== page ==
Saturday night we decided to take it easy and enjoy an ’80s movie double-header. First up was 1989′s The ‘Burbs, followed by 1986′s April Fool’s Day.
The ‘Burbs is one of those movies I’ve always sort of taken for granted. It’s the movie equivalent of comfort food. When writing this post, I realized I have owned a copy of this movie for nearly twenty years (!) And that no matter how many times I watch it, it still holds up.
It’s a movie about nosy neighbors. Actually, it’s more than that. For most of its running time, The ‘Burbs is a very on-target satire of suburban paranoia. It’s about how the irrational fear of people who are ‘different’ (in this case, the new neighbors the Klopeks) can drive ordinarily reasonable people to acts of extreme desperation – in this case, breaking and entering, vandalism, and the ultimate in property damage. The creators don’t have the courage to see this through, in the end validating the neighbors’ suspicions about the Klopeks. Which is OK, given that Tom Hanks is the lead and you really don’t want to see Tom Hanks go to jail. He is as relentlessly likable as he usually is.
Given the current political climate, The ‘Burbs would seem like a natural subject for a remake. The casting would be easy: Paul Rudd as Ray Peterson, the central Tom Hanks role; Vince Vaughn as hyper neighbor Art Weingartner, and Michael Richards as Lt. Rumsfield, the uber-patriotic military vet (played in the original by Bruce Dern.) Replacing Corey Feldman as stoner teen Ricky would be tougher. Ricky has always been my favorite character in the movie. He realizes the absurdity of his neighbors’ actions and watches them as if they are characters in a surrealistic sitcom, even inviting friends over to watch the show. Ms. Retronaut and I decided that since there is only one Corey Feldman, that they should re-imagine the role and cast Kristen Stewart (if you’ve seen Adventureland, you know she can pull off the wry stoner with little difficulty.)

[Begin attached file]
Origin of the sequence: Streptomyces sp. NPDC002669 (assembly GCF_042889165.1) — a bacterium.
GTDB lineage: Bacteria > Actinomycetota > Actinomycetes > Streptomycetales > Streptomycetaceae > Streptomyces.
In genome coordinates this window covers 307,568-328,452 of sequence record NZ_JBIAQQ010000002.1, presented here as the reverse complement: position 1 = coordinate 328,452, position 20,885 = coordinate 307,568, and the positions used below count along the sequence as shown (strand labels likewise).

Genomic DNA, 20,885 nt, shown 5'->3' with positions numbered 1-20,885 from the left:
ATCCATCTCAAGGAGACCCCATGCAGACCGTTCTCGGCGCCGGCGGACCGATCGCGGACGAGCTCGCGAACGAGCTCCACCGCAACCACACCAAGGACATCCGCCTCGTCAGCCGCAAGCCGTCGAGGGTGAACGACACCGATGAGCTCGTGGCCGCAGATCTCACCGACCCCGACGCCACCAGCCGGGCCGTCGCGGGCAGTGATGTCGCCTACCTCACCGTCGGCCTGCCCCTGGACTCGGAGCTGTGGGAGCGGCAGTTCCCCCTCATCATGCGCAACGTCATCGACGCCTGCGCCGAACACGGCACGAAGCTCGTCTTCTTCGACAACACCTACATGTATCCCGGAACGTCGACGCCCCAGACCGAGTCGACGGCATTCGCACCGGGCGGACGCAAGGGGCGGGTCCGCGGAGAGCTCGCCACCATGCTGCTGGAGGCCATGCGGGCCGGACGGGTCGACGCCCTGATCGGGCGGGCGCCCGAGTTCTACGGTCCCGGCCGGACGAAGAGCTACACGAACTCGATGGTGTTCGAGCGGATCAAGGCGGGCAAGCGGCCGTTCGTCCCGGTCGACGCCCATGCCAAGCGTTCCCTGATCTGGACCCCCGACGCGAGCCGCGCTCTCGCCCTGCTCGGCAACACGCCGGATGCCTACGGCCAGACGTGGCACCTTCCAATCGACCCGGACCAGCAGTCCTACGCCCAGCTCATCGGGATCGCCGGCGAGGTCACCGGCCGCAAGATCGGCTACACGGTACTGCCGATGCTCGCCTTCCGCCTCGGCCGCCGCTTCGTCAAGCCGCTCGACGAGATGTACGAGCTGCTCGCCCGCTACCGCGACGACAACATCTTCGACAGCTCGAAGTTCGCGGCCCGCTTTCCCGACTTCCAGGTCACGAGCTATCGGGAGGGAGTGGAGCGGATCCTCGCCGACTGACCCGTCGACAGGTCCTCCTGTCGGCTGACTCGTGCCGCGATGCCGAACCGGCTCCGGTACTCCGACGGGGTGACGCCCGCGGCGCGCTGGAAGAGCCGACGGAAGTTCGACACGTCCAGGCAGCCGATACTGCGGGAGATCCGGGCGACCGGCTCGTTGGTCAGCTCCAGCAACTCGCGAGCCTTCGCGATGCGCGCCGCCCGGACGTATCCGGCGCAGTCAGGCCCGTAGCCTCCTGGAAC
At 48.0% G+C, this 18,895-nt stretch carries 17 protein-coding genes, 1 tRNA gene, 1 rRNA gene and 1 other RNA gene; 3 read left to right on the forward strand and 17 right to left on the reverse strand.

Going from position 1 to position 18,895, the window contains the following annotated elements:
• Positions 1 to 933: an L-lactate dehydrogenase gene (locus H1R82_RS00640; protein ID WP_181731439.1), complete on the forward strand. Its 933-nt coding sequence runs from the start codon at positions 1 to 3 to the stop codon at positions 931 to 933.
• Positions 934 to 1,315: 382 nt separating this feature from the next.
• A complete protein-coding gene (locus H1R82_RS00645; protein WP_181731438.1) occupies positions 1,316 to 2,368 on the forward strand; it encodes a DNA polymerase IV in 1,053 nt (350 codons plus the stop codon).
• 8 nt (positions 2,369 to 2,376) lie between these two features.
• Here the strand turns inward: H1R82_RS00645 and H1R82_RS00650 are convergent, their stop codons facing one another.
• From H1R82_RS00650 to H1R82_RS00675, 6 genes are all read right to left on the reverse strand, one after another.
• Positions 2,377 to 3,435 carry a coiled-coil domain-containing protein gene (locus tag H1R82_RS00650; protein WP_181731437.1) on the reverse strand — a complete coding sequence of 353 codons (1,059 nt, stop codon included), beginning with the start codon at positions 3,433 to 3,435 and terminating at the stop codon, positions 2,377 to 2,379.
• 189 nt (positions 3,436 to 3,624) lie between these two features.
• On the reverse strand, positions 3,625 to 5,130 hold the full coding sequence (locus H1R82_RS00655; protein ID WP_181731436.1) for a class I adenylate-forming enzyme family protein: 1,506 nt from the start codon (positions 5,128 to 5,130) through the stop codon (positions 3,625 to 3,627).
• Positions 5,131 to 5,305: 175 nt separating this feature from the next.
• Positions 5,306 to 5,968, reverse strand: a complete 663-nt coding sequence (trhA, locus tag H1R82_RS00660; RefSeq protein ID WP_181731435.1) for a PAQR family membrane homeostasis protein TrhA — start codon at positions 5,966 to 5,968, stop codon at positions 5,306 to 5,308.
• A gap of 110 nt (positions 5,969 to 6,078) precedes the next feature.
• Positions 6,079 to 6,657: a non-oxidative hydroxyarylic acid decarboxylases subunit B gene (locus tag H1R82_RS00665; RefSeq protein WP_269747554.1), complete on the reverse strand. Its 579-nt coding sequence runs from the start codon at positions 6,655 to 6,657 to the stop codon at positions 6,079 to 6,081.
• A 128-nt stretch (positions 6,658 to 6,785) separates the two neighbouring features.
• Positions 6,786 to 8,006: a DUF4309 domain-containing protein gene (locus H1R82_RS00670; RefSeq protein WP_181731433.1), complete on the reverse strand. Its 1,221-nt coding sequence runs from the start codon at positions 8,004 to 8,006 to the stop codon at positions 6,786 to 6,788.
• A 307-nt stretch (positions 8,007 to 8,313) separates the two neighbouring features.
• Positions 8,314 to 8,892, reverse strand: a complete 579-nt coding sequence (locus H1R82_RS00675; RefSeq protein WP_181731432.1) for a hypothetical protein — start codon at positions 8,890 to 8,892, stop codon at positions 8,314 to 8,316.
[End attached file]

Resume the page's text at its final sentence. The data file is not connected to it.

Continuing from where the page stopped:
The ‘Burbs street is on TV every week as Desperate Housewives’ Wisteria Lane. The Klopeks’ house has a new facade and is now the home of Bree Van de Kamp (Marcia Cross.) The lot was also used in Leave It to Beaver.
After The ‘Burbs, we decided to watch April Fool’s Day, one of that evening’s new purchases from MovieStop and part of a post-birthday orgy of DVD-buying. We had heard some good things about this one, but neither one of us had seen before.
AFD opens with a group of college friends gathering to spend Spring Break together at the island home of their friend Muffy St. John (the always lovely Deborah Foreman.) It’s the weekend leading up to April Fool’s Day, and we find that Muffy has set up plenty of little jokes, which start silly but quickly become disturbing. The kids take these mostly in stride, until:
1. People start disappearing;
2. They realize the phones are dead and there’s no way to get off the island until Monday.
I won’t say any more since the movie is too much fun, and I don’t want to spoil any of it. It’s better written and acted than other films of the genre, and it has the added benefit of actually being scary.
If I had paid attention during the credits, I wouldn’t have been surprised by the film’s quality. Director Fred Walton directed two of my favorite thrillers – When A Stranger Calls and its terrific sequel When A Stranger Calls Back.